## Code

```
= 30
Zscore pnorm(-abs(Zscore) , log.p = TRUE) + log(2)
```

`[1] -453.6281`

Author

Haky Im

Published

December 1, 2020

A p-value of zero should be interpreted as an extremely small positive value.

S-PrediXcan or PrediXcan will provide the zscore as well as the p-value. You can calculate the p-value corresponding to the Zscore using the formula below. For example a Zscore of 30 will give you a (natural) log p-value of -453.6280968

MultiXcan doesn’t output the test statistics used for the p-value calculation. But you can get a sense of how extreme the p-values can be by looking at the largest Z-scores in absolute value in the `z_min`

and `z_max`

columns. The (natural) log of the p-value corresponding to your results is shown below.

```
---
title: How to interpret a p-value of 0
author: Haky Im
date: '2020-12-01T17:05:51-05:00'
slug: how-to-interpret-a-p-value-of-0
categories: []
tags:
- FAQ
- PrediXcan
description: ''
topics: []
---
A p-value of zero should be interpreted as an extremely small positive value.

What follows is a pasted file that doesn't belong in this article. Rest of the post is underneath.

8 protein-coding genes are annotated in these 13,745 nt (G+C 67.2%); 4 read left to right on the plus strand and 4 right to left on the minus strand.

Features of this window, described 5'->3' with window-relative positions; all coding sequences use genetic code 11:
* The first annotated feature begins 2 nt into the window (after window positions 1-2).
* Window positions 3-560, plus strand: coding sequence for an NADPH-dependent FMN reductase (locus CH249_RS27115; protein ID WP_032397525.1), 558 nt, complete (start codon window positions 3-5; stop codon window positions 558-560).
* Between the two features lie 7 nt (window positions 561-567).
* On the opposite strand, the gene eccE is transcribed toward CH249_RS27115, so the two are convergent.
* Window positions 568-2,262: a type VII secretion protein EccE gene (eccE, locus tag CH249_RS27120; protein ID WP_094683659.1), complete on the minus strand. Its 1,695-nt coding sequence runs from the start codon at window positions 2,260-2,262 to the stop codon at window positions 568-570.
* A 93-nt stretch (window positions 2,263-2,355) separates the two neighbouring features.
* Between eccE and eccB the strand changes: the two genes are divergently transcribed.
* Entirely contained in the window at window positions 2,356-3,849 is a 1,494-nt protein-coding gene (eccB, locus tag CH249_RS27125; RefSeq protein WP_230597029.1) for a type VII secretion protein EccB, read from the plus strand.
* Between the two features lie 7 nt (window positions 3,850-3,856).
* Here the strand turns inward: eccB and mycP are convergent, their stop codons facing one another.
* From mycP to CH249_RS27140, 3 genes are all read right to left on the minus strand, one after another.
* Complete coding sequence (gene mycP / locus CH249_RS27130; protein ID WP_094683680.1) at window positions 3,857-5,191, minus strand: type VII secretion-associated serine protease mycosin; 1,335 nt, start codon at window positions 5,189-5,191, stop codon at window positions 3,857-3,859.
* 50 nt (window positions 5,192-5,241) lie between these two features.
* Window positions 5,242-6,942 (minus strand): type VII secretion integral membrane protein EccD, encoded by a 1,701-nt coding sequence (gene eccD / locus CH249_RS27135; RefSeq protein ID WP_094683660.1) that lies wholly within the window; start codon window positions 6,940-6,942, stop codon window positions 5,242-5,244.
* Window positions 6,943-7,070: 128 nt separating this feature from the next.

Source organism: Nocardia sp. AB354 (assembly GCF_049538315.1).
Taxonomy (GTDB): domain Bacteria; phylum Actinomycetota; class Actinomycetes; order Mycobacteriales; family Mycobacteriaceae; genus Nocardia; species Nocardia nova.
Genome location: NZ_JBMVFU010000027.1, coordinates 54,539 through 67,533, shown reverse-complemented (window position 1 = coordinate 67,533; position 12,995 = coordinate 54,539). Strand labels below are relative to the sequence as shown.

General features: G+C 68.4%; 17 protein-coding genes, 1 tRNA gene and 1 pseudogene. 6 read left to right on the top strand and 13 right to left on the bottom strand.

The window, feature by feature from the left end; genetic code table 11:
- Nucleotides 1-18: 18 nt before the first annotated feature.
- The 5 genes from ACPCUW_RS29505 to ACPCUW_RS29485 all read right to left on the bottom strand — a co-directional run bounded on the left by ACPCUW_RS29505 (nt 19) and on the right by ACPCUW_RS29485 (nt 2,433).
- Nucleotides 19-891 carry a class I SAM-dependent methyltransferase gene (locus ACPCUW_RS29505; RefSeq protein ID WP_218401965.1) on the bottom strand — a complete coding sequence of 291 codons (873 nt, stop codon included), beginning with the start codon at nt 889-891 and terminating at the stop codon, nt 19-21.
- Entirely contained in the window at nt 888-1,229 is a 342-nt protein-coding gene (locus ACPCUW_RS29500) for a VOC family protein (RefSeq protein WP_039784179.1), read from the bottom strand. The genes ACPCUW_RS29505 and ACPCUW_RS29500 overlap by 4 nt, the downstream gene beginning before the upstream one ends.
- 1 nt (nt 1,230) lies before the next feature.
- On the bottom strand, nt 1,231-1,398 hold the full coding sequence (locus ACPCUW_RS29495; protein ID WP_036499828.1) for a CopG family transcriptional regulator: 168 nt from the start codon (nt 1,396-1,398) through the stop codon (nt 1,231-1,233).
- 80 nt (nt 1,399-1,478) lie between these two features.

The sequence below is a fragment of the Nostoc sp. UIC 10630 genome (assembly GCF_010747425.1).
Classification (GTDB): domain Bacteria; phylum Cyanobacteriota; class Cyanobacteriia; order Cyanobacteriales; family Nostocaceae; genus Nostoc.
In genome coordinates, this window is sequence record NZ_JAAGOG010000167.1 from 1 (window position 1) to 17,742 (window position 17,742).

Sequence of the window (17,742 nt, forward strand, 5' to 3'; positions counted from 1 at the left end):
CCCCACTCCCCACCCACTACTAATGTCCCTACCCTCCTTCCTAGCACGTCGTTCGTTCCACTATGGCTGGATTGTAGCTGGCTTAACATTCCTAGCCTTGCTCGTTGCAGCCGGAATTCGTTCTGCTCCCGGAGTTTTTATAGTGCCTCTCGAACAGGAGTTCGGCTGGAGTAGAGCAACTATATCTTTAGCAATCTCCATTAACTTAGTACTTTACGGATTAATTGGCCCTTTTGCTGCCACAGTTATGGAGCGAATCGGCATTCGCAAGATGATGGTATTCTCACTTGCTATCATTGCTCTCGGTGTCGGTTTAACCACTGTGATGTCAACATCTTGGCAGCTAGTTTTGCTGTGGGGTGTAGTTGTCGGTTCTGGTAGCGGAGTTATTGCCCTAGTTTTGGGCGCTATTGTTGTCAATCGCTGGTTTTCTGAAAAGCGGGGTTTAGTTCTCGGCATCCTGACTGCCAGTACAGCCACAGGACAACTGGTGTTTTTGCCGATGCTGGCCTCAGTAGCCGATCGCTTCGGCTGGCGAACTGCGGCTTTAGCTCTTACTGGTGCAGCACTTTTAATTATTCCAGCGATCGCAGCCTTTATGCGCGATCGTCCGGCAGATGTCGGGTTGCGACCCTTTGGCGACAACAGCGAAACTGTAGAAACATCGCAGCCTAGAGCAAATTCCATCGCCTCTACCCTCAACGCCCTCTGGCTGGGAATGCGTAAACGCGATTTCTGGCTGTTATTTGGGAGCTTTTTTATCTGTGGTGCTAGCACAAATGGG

S-PrediXcan or PrediXcan will provide the zscore as well as the p-value. You can calculate the p-value corresponding to the Zscore using the formula below. For example a Zscore of 30 will give you a (natural) log p-value of `r pnorm(-abs(30) , log.p = TRUE) + log(2)`
```{r}
Zscore = 30
pnorm(-abs(Zscore) , log.p = TRUE) + log(2)
```
MultiXcan doesn't output the test statistics used for the p-value calculation. But you can get a sense of how extreme the p-values can be by looking at the largest Z-scores in absolute value in the `z_min` and `z_max` columns. The (natural) log of the p-value corresponding to your results is shown below.
```{r, eval=FALSE}
suppressMessages(library(tidyverse))
tempo = read_tsv("~/Downloads/multixcan_output.txt")
pnorm(- max(abs(c(tempo$z_max,tempo$z_min ) ), na.rm = TRUE), log.p = TRUE) + log(2)
```
```